Capitals served well by depth of talent

Phil Jackman

April 23, 1992|By Phil Jackman

Reading Time, Two Minutes: Remember Earl Weaver's "deep depth" when he was pushing the buttons for dominant Oriole teams of the 1970s?

A facsimile of those bottomless pits of reasonably good talent is off to a good start in the NHL playoffs by the name of the Washington Capitals.

When the Caps won their second straight game over defending Stanley Cup champion Pittsburgh the other night, they ended up scratching two guys who played all season, Nick Kypreos and Todd Krygier.

Still, they hit the Penguins with four forward lines, three turning in goals, the fourth holding its own when elbows began flying. The Caps also had to pick and choose from among eight bona fide big-league defensemen.

It's likely Randy Burridge, who was the team's top point man when injured March 1, might be gone indefinitely with a reinjured knee, but there's always John Druce to take his place on one of the scoring lines. Recall, Druce was a huge star in the team's charge to the Patrick Division crown two years ago.

Heading into tonight's Game 3 in Pittsburgh tonight (Ch. 20, 7:30), the only place Washington appears thin is in goal, where Don Beaupre is at the top of his game. There's no experience behind him, however.

* Ye Olde Blast visits merry old England again May 19, taking on Aston Villa of the first division in an indoor game at a new 10,500-seat arena in Birmingham. The MSL is hopeful that city might consider joining Sheffield as expansion teams for the 1993 campaign.

* Here it is a week short of the fifth month of the year with the big money tournaments just starting and Fred Couples has already banked $1 million plus. It was just four years ago when Curtis Strange became the first PGA Tour player to earn $1 million in a single season. Couples has been in the top six in 20 of his last 25 tourneys.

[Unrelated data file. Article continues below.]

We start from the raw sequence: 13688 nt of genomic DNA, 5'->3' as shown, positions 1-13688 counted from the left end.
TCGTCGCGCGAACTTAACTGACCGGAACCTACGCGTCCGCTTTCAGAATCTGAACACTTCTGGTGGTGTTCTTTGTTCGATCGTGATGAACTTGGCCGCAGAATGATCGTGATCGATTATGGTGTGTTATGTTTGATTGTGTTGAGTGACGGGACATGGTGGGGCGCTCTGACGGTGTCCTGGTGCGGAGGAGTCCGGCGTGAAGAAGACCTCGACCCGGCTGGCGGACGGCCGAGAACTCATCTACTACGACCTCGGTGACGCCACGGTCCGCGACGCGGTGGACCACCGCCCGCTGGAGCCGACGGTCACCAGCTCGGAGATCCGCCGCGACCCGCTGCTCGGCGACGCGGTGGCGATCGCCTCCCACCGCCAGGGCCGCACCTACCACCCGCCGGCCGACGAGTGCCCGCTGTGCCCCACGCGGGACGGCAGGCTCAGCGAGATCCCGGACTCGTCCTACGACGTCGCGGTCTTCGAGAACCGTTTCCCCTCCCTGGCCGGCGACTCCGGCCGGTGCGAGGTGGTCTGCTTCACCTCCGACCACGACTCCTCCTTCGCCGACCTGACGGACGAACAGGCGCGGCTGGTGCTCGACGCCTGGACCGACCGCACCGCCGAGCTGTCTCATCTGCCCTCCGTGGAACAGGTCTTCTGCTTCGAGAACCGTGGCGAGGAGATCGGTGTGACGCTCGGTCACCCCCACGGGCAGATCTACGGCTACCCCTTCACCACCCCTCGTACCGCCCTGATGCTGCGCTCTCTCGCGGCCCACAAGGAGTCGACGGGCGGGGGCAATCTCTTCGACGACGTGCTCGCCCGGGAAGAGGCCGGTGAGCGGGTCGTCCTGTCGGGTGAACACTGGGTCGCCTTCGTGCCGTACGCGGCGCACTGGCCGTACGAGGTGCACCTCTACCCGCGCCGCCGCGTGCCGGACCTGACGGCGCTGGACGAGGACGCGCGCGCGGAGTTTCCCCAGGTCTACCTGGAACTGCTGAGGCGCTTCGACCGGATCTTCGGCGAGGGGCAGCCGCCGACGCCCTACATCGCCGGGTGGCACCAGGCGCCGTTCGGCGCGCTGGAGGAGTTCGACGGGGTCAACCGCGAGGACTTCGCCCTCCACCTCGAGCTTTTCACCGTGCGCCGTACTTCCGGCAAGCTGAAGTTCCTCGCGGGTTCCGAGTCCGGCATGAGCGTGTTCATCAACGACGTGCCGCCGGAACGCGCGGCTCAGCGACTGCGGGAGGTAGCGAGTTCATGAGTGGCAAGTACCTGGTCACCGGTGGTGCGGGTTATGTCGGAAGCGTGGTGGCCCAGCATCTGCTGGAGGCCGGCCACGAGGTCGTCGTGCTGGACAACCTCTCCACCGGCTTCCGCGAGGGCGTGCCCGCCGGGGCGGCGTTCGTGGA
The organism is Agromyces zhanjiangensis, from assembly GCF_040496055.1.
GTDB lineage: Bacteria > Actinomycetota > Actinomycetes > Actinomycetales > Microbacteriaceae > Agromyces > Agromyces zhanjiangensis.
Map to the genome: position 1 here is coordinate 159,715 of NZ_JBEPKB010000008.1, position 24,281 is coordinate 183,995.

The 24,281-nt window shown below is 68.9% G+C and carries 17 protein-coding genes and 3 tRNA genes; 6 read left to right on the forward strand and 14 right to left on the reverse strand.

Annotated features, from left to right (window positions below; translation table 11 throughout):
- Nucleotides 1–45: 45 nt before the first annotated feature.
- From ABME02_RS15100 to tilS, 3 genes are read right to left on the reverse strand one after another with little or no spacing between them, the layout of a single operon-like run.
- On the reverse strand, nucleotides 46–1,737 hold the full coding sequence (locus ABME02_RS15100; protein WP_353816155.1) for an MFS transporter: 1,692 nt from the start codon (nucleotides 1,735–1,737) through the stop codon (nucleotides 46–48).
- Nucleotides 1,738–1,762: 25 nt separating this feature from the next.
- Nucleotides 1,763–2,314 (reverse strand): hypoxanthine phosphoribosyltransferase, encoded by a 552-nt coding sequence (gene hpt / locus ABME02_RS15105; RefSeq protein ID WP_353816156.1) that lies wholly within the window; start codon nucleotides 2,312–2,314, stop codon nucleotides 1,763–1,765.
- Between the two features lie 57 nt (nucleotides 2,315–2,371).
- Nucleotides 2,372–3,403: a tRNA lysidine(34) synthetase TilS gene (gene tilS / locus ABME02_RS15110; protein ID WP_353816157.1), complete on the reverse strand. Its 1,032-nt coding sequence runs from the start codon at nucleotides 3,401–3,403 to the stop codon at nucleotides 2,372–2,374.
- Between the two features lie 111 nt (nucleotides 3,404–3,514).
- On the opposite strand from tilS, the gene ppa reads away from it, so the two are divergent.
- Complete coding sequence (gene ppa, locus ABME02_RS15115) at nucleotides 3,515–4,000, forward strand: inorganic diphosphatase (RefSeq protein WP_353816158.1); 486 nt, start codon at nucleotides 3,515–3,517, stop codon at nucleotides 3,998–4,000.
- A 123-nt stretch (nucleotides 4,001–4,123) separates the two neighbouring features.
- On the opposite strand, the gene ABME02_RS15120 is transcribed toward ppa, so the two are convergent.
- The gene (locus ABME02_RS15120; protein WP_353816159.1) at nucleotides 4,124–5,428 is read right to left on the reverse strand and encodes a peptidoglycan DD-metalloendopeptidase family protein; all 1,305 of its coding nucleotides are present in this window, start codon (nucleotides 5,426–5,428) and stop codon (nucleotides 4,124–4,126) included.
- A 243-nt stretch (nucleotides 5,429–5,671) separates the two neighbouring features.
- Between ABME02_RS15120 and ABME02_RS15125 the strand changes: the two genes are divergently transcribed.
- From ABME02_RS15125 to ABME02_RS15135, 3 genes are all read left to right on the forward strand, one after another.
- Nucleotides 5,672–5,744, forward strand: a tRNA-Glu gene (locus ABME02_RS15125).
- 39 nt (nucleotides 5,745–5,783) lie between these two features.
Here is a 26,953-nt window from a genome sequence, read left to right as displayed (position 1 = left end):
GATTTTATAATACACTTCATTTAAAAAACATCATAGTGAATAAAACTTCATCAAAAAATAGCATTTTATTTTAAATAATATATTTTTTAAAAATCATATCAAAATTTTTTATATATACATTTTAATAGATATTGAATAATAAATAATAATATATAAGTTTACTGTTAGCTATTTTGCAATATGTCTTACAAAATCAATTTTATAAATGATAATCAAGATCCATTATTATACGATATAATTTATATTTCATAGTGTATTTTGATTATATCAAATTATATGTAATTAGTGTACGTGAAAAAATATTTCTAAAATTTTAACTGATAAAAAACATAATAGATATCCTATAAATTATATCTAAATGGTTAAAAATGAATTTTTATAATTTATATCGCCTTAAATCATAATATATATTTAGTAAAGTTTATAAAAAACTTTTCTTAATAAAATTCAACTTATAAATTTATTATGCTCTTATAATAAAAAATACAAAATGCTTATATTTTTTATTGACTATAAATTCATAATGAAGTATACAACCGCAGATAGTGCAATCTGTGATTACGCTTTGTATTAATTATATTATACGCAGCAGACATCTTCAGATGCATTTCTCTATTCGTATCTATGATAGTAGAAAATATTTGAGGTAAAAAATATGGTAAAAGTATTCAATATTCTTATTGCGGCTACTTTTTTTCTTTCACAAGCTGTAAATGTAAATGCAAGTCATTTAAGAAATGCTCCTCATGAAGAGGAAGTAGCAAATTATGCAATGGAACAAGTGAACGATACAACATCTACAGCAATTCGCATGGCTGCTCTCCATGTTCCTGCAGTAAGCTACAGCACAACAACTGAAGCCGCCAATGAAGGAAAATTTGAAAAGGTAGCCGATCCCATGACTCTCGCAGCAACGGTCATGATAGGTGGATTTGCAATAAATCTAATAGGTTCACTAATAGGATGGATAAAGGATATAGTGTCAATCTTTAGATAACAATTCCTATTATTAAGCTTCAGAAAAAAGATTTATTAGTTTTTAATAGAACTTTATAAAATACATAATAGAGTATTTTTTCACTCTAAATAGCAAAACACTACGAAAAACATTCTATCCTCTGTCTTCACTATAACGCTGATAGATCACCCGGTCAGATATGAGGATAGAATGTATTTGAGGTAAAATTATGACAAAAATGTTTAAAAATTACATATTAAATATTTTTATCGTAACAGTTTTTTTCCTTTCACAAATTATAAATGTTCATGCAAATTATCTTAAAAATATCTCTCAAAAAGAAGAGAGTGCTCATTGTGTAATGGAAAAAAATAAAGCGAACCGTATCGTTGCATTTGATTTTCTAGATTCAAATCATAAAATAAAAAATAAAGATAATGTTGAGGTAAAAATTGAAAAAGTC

* Time was when radio rights for exhibition football in this town could be obtained for a large pizza. When New Orleans and Miami visit Memorial Stadium Thursday, Aug. 27, and with the game on national television (ESPN), WMIX-FM will carry the game, shelling out about $30,000 for the privilege.

* Anyone who has ever seen Key Biscayne, home of most of the Ori

oles family when the team trained in Miami, has to shudder at the thought of the once island paradise being scarred by a tennis stadium to house the International Players Championships. Think it as constructing a sewage treatment plant on the east rim of the Grand Canyon.

* Two gents with local ties, Steve Eisenhauer of Navy and the late Alan Ameche of Wisconsin and the Baltimore Colts, are among the inductees into the GTE Academic All-American Hall of Fame.

* "For years," groans Arnold Palmer, "I was always asked if I thought I could win. Now, everybody asks me if I think I will be able to make the cut. I'm not sure I like the latter."

The Kemper Open has latched onto U.S. Open champion Payne Stewart and last year's sudden-death playoff loser Jeff Sluman for its 25th anniversary tourney May 25-31 at Avenel in Potomac. Defending champ Billy Andrade will be back and the tourney committee announced that 33 area charities will benefit by $300,000 this year.

Meanwhile, the area will be abuzz with golf activity all next month with the Mazda LPGA Championship, the tour's first $1 million event, playing the Bethesda Country Club May 11-17. Latest into the 144-player field is new Hall of Famer and last year's runner-up Pat Bradley and the tour's hottest player this season, Dottie Mochrie.

* Judging from some of the NBA games I saw on the telly this season, I think the league office should have rewarded, not fined, five players for fighting last week. At least it indicated they care.

* Some hockey players would look upon it as a huge and successful career if they got to play 200 games in the National Hockey League. Tuesday night, Bryan Trottier was in his 200th playoff game as a Pittsburgh Penguin and longtime New York Islander. Larry Robinson (Canadiens and Kings) is up ahead with 228 games played in the postseason.

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